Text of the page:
FIGS. 1A-1K demonstrate the effect of ebaf on the gene transcription in the development of the various tissue markers in the blastocyst of the Xenopus laevis. The ebaf RNA was prepared by in vitro transcription and was injected into the two cell stage Xenopus laevis blastocyst as described in the example. The animal caps were removed at 24 hours and the RNA was reverse transcribed and then cDNA was subjected to PCR using primers to the Xenopus laevis mRNA as shown. FIG. 1A=actin (mesoderm marker); FIG. 1B=XAG1 (cement gland marker); FIG. 1C=H8 (endodermal marker); FIG. 1D=ctokeratin (epithelial marker); FIG. 1E=globin (ventral mesoderm); FIG. 1F=X1hbox9 (spinal cord marker); FIG. 1G=NRP-1 (general marker); FIG. 1H=EN2 (mid-hind brain marker); FIG. 1I=OTXA (forebrain marker); FIG. 1J=KROX20(hindbrain marker); FIG. 1K=EF1 α (housekeeping gene). FIGS. 1A-1D: Lane 1: whole embryo RNA used as control. Lane 2: uninjected with ebaf RNA. Lane 3: injected with 20 pg of ebaf RNA. Lane 4: injected with 200 pg of ebaf RNA. Lane 5: injected with injected with 2 ng of ebaf RNA. FIGS. 1E-1K: Lane 1: whole embryo RNA used as control. Lane 2: RT-PCR control in which the reverse transcriptase was omitted from the RT reaction. Lane 3: uninjected with the ebaf RNA. Lane 4: injected with 20 pg of ebaf RNA; Lane 5: injected with 200 pg of ebaf RNA. Lane 6: injected with 2 ng of ebaf RNA.

FIG. 2 depicts the nucleotide sequence (SEQ ID NO: 1) and corresponding amino acid sequence (SEQ ID NO: 2) for ebaf.

FIG. 3 depicts the effect of ebaf on proliferation of rat embryo forebrain cells. Cultures of 16 day old (E16) rat embryonic forebrain cells were incubated with supernatants of cells producing ebaf and the control cultures received DMEM medium alone in presence of BrdU for one day, followed by staining for BrdU. Bars represent mean BrdU+ cell counts±standard errors of the mean (SEM).

FIG. 4 depicts the effect of ebaf on number of TG-2 positive rat embryo forebrain cells. Cultures of 16 day (E16) old rat embryonic forebrain cells were incubated with supernatants of cells producing ebaf, recombinant ebaf (5 ng/ml) and the DMEM medium alone. After 9 days in culture, these were stained with TG-2 antibody. Bars represent mean TG2+ cells±standard errors of the mean (SEM) on repeated measurements.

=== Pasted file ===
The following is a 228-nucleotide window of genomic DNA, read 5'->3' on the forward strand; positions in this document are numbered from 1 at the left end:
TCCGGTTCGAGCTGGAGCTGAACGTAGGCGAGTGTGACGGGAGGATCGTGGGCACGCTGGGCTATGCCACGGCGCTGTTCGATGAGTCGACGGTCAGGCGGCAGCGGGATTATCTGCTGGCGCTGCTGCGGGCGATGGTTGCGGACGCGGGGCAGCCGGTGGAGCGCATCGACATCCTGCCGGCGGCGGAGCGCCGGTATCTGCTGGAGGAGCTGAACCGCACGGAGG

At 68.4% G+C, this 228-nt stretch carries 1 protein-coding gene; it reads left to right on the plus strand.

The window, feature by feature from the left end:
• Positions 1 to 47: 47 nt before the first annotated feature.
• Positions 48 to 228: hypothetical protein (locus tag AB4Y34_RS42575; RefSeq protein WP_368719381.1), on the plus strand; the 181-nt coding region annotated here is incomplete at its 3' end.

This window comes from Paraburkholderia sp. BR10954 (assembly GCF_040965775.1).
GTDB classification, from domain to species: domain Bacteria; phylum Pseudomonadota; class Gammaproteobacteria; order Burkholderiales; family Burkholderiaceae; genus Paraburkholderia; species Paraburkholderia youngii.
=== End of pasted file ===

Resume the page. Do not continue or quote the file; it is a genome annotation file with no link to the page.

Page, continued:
FIG. 5 depicts the effect of ebaf on neuronal number measured by ELISA. The forebrain cells were cultured as described in the text and the OD was determined for cells stained for TG-2 and NeuN2. Results shown are from the means of duplicate samples.

DETAILED DESCRIPTION OF THE INVENTION

The present invention provides a method for inducing growth or enhancing survival of nervous tissue that comprises contacting the nervous tissue with an amount of ebaf effective to induce the growth or enhance the survival of the nervous tissue. The method of the present invention may be used in the culturing of nervous tissue in vitro and also for the inducing growth and enhancing survival of nervous tissue in vivo.

As used herein, “nervous tissue” includes the neurons and neuroglia. “Neurons” are any of the conducting or nerve cells of the nervous system that typically consist of a cell body containing the nucleus and surrounding cytoplasm (perikaryon), several short radiating processes (dendrites), and one long process (the axon), which terminates in twiglike branches (telodendrons) and may have branches (collaterals) projecting along its course. “Neuroglia” are the neuroglial cells or glial cells which form the supporting structure of the nervous tissue. “Nervous tissue” includes the nervous tissue present in both the central nervous system and the peripheral nervous system.

As used herein, “growth” is an increase in thickness, diameter, length, mass and/or number of one or more of the components of the nervous tissue including but not limited to the perikaryon, the neurofibril, the nissl bodies, the axon, the dentrites, the telodenria, the myelin sheath, the neurilemma, the schwann cells, and/or the neuroglial or glial cells, and includes the generation or regeneration of one or more of the components of the nervous tissue. “Enhance the survival” of the nervous tissue is the full or partial protection of the nervous tissue from further death, degeneration, damage or injury.

With respect to the culturing of nervous tissue in vitro, it is believed that the ability of ebaf to induce the growth or enhance the survival of nervous tissue renders ebaf particularly useful for culturing nervous tissue in vitro. In this connection, ebaf may be introduced into the culture media by adding the ebaf protein directly to the culture media or by introducing nucleic acid encoding ebaf to the nervous tissue or other cells in a manner permitting expression of ebaf in amounts sufficient to induce the growth or enhance the survival of the nervous tissue. The culturing of nervous tissue in vitro may be desirable for preparing nervous tissue for transplantation, diagnostics, drug screening, and the like.